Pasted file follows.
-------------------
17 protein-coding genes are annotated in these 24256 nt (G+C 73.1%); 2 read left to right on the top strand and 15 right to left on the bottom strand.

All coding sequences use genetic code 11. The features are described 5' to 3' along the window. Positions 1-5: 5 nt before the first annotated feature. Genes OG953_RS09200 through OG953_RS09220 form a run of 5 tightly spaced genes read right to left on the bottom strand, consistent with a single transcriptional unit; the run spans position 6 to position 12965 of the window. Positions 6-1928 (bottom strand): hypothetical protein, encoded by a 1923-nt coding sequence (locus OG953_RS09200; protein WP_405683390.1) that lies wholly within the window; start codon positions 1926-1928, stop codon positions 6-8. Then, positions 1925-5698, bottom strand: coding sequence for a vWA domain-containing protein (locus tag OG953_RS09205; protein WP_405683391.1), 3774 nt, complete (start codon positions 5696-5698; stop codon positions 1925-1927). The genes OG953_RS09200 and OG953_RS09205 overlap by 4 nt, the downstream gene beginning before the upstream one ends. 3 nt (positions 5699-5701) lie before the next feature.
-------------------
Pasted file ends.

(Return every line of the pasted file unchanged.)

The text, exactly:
17 protein-coding genes are annotated in these 24256 nt (G+C 73.1%); 2 read left to right on the top strand and 15 right to left on the bottom strand.

All coding sequences use genetic code 11. The features are described 5' to 3' along the window. Positions 1-5: 5 nt before the first annotated feature. Genes OG953_RS09200 through OG953_RS09220 form a run of 5 tightly spaced genes read right to left on the bottom strand, consistent with a single transcriptional unit; the run spans position 6 to position 12965 of the window. Positions 6-1928 (bottom strand): hypothetical protein, encoded by a 1923-nt coding sequence (locus OG953_RS09200; protein WP_405683390.1) that lies wholly within the window; start codon positions 1926-1928, stop codon positions 6-8. Then, positions 1925-5698, bottom strand: coding sequence for a vWA domain-containing protein (locus tag OG953_RS09205; protein WP_405683391.1), 3774 nt, complete (start codon positions 5696-5698; stop codon positions 1925-1927). The genes OG953_RS09200 and OG953_RS09205 overlap by 4 nt, the downstream gene beginning before the upstream one ends. 3 nt (positions 5699-5701) lie before the next feature.